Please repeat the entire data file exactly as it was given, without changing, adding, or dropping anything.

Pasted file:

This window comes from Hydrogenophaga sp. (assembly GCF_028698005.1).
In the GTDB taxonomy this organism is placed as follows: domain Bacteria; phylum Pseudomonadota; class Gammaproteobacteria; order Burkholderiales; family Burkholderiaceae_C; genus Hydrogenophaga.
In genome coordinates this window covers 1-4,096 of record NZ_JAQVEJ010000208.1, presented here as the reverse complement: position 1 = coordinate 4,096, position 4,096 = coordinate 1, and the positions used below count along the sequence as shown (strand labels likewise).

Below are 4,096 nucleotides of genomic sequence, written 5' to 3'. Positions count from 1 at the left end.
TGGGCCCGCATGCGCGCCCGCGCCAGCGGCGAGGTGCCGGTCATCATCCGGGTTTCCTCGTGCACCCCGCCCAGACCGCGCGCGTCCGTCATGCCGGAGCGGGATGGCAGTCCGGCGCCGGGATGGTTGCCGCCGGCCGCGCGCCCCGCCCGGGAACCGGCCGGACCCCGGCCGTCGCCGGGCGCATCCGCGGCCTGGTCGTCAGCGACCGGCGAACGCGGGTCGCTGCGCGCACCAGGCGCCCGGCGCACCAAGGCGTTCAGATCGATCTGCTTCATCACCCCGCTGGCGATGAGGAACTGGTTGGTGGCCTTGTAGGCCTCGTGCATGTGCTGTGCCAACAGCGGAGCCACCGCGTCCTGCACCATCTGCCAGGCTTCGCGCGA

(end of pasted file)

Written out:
This window comes from Hydrogenophaga sp. (assembly GCF_028698005.1).
In the GTDB taxonomy this organism is placed as follows: domain Bacteria; phylum Pseudomonadota; class Gammaproteobacteria; order Burkholderiales; family Burkholderiaceae_C; genus Hydrogenophaga.
In genome coordinates this window covers 1-4,096 of record NZ_JAQVEJ010000208.1, presented here as the reverse complement: position 1 = coordinate 4,096, position 4,096 = coordinate 1, and the positions used below count along the sequence as shown (strand labels likewise).

Below are 4,096 nucleotides of genomic sequence, written 5' to 3'. Positions count from 1 at the left end.
TGGGCCCGCATGCGCGCCCGCGCCAGCGGCGAGGTGCCGGTCATCATCCGGGTTTCCTCGTGCACCCCGCCCAGACCGCGCGCGTCCGTCATGCCGGAGCGGGATGGCAGTCCGGCGCCGGGATGGTTGCCGCCGGCCGCGCGCCCCGCCCGGGAACCGGCCGGACCCCGGCCGTCGCCGGGCGCATCCGCGGCCTGGTCGTCAGCGACCGGCGAACGCGGGTCGCTGCGCGCACCAGGCGCCCGGCGCACCAAGGCGTTCAGATCGATCTGCTTCATCACCCCGCTGGCGATGAGGAACTGGTTGGTGGCCTTGTAGGCCTCGTGCATGTGCTGTGCCAACAGCGGAGCCACCGCGTCCTGCACCATCTGCCAGGCTTCGCGCGA